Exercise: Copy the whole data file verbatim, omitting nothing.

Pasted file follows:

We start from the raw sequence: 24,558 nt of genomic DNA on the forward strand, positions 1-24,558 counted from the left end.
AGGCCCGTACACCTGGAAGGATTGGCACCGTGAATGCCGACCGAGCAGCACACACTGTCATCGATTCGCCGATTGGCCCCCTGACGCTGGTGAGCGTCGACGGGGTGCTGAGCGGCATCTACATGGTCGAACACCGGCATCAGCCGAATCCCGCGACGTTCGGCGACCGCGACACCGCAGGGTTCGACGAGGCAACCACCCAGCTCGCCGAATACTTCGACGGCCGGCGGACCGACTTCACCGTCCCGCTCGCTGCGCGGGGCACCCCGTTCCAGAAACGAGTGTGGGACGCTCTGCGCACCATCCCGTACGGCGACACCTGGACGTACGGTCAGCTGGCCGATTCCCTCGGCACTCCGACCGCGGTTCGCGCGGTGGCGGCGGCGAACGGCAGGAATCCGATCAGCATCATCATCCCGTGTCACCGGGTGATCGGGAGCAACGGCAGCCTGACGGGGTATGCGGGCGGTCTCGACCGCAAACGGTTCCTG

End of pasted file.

We start from the raw sequence: 24,558 nt of genomic DNA on the forward strand, positions 1-24,558 counted from the left end.
AGGCCCGTACACCTGGAAGGATTGGCACCGTGAATGCCGACCGAGCAGCACACACTGTCATCGATTCGCCGATTGGCCCCCTGACGCTGGTGAGCGTCGACGGGGTGCTGAGCGGCATCTACATGGTCGAACACCGGCATCAGCCGAATCCCGCGACGTTCGGCGACCGCGACACCGCAGGGTTCGACGAGGCAACCACCCAGCTCGCCGAATACTTCGACGGCCGGCGGACCGACTTCACCGTCCCGCTCGCTGCGCGGGGCACCCCGTTCCAGAAACGAGTGTGGGACGCTCTGCGCACCATCCCGTACGGCGACACCTGGACGTACGGTCAGCTGGCCGATTCCCTCGGCACTCCGACCGCGGTTCGCGCGGTGGCGGCGGCGAACGGCAGGAATCCGATCAGCATCATCATCCCGTGTCACCGGGTGATCGGGAGCAACGGCAGCCTGACGGGGTATGCGGGCGGTCTCGACCGCAAACGGTTCCTG